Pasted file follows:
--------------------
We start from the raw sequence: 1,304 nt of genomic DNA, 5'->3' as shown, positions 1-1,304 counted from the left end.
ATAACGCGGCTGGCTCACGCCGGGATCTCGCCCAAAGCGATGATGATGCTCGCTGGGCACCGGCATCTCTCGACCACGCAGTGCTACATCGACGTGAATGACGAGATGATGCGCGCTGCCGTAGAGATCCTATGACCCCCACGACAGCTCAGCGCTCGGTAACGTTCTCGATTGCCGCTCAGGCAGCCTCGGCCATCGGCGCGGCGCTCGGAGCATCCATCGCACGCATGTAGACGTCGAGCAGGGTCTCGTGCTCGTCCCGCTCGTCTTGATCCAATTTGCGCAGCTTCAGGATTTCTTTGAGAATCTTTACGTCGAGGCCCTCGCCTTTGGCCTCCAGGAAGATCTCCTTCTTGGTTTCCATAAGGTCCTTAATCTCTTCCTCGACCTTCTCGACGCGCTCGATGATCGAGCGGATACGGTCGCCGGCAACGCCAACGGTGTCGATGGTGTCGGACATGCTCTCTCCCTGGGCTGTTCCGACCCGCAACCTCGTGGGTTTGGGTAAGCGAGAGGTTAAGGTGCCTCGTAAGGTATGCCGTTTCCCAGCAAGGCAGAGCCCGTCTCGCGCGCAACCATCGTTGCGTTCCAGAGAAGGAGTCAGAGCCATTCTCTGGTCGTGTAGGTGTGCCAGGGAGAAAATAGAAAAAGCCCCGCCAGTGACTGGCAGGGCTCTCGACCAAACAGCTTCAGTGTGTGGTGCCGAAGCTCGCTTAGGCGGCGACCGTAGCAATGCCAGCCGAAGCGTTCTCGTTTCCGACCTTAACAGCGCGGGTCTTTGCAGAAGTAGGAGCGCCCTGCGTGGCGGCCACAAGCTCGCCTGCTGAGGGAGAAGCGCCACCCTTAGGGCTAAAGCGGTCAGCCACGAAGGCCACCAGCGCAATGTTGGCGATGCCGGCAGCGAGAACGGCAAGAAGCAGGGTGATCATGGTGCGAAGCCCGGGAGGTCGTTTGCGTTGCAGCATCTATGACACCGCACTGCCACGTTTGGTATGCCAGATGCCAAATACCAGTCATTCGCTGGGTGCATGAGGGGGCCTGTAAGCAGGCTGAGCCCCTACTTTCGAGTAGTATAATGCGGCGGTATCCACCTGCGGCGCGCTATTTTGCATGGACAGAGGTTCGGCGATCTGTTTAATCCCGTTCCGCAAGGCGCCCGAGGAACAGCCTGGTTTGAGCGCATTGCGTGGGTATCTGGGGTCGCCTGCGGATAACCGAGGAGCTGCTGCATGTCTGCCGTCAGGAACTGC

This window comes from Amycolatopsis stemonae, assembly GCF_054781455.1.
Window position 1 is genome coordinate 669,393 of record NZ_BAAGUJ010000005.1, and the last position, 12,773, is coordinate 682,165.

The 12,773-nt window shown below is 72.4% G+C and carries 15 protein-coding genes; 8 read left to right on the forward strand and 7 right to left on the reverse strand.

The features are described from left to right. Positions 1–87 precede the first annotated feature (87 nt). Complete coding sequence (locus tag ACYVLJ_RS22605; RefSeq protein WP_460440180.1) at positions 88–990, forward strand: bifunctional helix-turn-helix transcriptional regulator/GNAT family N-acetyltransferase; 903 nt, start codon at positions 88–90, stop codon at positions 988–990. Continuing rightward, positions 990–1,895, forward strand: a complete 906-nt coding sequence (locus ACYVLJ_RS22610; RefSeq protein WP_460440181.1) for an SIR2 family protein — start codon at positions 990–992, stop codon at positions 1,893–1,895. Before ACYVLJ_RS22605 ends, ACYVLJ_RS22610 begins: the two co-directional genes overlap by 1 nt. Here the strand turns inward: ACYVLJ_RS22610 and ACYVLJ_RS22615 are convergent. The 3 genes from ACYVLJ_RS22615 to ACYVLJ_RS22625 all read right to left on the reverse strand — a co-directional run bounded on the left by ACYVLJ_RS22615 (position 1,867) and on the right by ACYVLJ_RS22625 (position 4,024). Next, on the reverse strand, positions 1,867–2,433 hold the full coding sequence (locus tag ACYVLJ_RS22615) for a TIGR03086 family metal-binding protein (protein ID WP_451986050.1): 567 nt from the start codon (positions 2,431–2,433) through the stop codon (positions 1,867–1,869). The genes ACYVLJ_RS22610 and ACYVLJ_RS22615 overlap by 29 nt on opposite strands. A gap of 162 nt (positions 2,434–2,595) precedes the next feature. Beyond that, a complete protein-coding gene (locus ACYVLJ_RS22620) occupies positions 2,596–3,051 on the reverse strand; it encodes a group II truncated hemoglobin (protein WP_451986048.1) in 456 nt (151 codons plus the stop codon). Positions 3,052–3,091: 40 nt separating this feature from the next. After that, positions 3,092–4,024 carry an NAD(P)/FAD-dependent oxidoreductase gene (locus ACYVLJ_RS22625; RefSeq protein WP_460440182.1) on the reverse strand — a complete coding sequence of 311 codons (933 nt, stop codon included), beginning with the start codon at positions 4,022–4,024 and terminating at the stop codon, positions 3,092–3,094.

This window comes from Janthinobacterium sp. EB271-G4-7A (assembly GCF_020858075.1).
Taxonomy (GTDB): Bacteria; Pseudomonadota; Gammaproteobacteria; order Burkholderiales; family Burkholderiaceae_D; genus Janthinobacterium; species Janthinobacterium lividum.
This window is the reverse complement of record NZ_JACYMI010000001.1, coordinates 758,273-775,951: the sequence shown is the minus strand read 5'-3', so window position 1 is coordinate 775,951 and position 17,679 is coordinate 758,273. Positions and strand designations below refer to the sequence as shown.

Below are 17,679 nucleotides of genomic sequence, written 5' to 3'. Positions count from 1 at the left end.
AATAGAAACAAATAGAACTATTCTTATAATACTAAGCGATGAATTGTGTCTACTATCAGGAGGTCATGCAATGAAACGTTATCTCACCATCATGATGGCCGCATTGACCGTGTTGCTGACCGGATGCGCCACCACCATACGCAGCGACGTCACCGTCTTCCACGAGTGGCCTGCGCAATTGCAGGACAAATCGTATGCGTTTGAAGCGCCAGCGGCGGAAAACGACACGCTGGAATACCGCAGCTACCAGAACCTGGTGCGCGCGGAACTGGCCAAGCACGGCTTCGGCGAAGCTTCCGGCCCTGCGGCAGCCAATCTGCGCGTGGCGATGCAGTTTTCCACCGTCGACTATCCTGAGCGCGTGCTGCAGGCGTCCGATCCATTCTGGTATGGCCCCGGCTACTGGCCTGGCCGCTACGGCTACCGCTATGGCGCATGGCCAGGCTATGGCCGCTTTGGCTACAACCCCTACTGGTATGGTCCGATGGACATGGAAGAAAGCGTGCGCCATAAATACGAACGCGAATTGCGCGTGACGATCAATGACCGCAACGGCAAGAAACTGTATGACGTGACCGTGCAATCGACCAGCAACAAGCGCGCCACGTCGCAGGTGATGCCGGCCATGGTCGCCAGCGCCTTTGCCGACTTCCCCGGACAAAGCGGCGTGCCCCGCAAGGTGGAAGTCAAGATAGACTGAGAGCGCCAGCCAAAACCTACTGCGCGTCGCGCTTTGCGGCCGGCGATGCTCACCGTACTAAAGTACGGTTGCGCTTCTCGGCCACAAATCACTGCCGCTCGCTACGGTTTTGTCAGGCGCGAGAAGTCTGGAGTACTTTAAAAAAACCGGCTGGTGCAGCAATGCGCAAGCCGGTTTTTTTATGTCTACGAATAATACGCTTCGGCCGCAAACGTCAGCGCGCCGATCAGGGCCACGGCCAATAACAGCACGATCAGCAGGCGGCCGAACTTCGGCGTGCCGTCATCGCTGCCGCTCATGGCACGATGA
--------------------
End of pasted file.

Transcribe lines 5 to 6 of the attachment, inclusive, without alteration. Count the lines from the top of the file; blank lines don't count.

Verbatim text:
The 12,773-nt window shown below is 72.4% G+C and carries 15 protein-coding genes; 8 read left to right on the forward strand and 7 right to left on the reverse strand.

The features are described from left to right. Positions 1–87 precede the first annotated feature (87 nt). Complete coding sequence (locus tag ACYVLJ_RS22605; RefSeq protein WP_460440180.1) at positions 88–990, forward strand: bifunctional helix-turn-helix transcriptional regulator/GNAT family N-acetyltransferase; 903 nt, start codon at positions 88–90, stop codon at positions 988–990. Continuing rightward, positions 990–1,895, forward strand: a complete 906-nt coding sequence (locus ACYVLJ_RS22610; RefSeq protein WP_460440181.1) for an SIR2 family protein — start codon at positions 990–992, stop codon at positions 1,893–1,895. Before ACYVLJ_RS22605 ends, ACYVLJ_RS22610 begins: the two co-directional genes overlap by 1 nt. Here the strand turns inward: ACYVLJ_RS22610 and ACYVLJ_RS22615 are convergent. The 3 genes from ACYVLJ_RS22615 to ACYVLJ_RS22625 all read right to left on the reverse strand — a co-directional run bounded on the left by ACYVLJ_RS22615 (position 1,867) and on the right by ACYVLJ_RS22625 (position 4,024). Next, on the reverse strand, positions 1,867–2,433 hold the full coding sequence (locus tag ACYVLJ_RS22615) for a TIGR03086 family metal-binding protein (protein ID WP_451986050.1): 567 nt from the start codon (positions 2,431–2,433) through the stop codon (positions 1,867–1,869). The genes ACYVLJ_RS22610 and ACYVLJ_RS22615 overlap by 29 nt on opposite strands. A gap of 162 nt (positions 2,434–2,595) precedes the next feature. Beyond that, a complete protein-coding gene (locus ACYVLJ_RS22620) occupies positions 2,596–3,051 on the reverse strand; it encodes a group II truncated hemoglobin (protein WP_451986048.1) in 456 nt (151 codons plus the stop codon). Positions 3,052–3,091: 40 nt separating this feature from the next. After that, positions 3,092–4,024 carry an NAD(P)/FAD-dependent oxidoreductase gene (locus ACYVLJ_RS22625; RefSeq protein WP_460440182.1) on the reverse strand — a complete coding sequence of 311 codons (933 nt, stop codon included), beginning with the start codon at positions 4,022–4,024 and terminating at the stop codon, positions 3,092–3,094.